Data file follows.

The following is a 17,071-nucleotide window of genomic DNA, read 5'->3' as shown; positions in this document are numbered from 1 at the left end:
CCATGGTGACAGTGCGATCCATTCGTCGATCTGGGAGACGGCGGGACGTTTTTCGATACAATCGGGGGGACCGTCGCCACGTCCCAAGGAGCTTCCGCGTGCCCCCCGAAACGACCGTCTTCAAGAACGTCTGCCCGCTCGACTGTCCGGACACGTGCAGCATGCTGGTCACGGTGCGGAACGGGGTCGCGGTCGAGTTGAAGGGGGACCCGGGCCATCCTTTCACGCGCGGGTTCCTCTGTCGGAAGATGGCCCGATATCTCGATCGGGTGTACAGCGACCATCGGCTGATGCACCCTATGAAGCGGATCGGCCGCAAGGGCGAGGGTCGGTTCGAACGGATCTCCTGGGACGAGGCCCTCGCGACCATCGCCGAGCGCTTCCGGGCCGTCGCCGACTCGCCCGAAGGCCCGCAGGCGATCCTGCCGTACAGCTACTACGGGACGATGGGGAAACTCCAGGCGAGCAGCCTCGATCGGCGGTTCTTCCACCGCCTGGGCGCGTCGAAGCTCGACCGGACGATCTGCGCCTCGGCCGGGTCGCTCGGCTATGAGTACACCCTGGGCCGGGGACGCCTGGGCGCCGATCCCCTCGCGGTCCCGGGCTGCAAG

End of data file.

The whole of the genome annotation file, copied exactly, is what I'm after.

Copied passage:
The following is a 17,071-nucleotide window of genomic DNA, read 5'->3' as shown; positions in this document are numbered from 1 at the left end:
CCATGGTGACAGTGCGATCCATTCGTCGATCTGGGAGACGGCGGGACGTTTTTCGATACAATCGGGGGGACCGTCGCCACGTCCCAAGGAGCTTCCGCGTGCCCCCCGAAACGACCGTCTTCAAGAACGTCTGCCCGCTCGACTGTCCGGACACGTGCAGCATGCTGGTCACGGTGCGGAACGGGGTCGCGGTCGAGTTGAAGGGGGACCCGGGCCATCCTTTCACGCGCGGGTTCCTCTGTCGGAAGATGGCCCGATATCTCGATCGGGTGTACAGCGACCATCGGCTGATGCACCCTATGAAGCGGATCGGCCGCAAGGGCGAGGGTCGGTTCGAACGGATCTCCTGGGACGAGGCCCTCGCGACCATCGCCGAGCGCTTCCGGGCCGTCGCCGACTCGCCCGAAGGCCCGCAGGCGATCCTGCCGTACAGCTACTACGGGACGATGGGGAAACTCCAGGCGAGCAGCCTCGATCGGCGGTTCTTCCACCGCCTGGGCGCGTCGAAGCTCGACCGGACGATCTGCGCCTCGGCCGGGTCGCTCGGCTATGAGTACACCCTGGGCCGGGGACGCCTGGGCGCCGATCCCCTCGCGGTCCCGGGCTGCAAG